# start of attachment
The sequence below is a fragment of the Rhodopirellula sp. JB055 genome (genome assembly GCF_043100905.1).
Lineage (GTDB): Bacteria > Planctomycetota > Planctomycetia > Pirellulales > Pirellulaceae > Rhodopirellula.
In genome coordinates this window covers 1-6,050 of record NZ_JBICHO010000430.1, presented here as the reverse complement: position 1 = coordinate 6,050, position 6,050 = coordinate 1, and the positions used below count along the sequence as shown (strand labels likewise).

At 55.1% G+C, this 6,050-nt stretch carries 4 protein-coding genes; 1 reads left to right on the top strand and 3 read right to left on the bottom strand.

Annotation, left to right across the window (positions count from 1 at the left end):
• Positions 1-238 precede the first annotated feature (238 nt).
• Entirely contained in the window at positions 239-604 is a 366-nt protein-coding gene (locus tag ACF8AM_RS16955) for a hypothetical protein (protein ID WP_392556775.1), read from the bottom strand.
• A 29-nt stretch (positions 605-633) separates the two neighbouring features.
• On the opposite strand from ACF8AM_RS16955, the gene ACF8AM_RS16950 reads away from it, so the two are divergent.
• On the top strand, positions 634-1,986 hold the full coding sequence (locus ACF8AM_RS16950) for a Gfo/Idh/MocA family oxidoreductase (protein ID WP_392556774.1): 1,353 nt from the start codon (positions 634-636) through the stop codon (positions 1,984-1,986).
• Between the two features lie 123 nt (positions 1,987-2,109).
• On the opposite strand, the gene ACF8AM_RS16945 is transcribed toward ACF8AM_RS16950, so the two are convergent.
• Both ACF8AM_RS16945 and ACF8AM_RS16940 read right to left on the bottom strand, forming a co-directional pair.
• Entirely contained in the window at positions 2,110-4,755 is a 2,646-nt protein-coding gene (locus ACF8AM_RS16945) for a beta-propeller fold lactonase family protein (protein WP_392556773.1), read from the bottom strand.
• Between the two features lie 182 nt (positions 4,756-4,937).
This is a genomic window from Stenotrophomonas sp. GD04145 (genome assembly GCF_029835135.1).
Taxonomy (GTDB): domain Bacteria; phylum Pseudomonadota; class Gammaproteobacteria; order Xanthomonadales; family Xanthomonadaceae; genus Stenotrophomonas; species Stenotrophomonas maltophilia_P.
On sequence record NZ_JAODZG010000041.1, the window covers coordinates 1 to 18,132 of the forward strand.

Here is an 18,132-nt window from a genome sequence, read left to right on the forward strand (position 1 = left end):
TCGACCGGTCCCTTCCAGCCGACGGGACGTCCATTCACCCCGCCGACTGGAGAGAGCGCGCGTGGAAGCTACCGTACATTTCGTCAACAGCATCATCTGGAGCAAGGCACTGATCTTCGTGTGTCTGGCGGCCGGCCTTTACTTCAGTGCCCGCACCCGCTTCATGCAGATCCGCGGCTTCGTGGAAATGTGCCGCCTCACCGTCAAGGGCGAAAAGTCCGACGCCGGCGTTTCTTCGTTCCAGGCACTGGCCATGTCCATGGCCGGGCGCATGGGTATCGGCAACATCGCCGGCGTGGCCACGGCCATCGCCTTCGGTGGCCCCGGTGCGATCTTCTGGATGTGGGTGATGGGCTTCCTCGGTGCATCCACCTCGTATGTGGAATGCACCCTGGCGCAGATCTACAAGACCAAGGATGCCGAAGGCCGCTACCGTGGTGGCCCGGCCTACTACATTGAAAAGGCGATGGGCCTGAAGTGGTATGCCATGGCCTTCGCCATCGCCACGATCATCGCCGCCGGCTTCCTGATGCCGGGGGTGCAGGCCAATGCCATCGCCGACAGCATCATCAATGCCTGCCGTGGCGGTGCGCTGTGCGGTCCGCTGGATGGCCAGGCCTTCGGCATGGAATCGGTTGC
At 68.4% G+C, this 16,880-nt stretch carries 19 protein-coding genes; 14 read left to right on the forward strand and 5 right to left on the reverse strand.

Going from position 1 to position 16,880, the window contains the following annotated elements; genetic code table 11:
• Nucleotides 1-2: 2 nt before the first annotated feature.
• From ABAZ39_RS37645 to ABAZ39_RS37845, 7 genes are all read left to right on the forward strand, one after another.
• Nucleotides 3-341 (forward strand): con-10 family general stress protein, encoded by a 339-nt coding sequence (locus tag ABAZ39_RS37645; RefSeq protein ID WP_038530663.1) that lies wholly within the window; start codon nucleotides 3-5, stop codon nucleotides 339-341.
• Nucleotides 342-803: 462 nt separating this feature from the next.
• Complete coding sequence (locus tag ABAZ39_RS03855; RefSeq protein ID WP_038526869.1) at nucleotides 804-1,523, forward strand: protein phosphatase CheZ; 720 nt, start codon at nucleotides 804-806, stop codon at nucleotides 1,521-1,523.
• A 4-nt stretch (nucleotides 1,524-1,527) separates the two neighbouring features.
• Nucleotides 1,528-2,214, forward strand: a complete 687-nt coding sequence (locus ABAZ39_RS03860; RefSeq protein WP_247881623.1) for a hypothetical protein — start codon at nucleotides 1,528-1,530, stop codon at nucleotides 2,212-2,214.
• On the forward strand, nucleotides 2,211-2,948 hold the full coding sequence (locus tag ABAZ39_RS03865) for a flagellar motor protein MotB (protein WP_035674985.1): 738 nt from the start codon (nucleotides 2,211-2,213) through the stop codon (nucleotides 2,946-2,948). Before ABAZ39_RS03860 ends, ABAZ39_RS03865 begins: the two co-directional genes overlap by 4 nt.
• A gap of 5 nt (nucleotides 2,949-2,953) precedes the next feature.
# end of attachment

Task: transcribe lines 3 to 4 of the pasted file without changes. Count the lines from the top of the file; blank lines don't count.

In genome coordinates this window covers 1-6,050 of record NZ_JBICHO010000430.1, presented here as the reverse complement: position 1 = coordinate 6,050, position 6,050 = coordinate 1, and the positions used below count along the sequence as shown (strand labels likewise).

At 55.1% G+C, this 6,050-nt stretch carries 4 protein-coding genes; 1 reads left to right on the top strand and 3 read right to left on the bottom strand.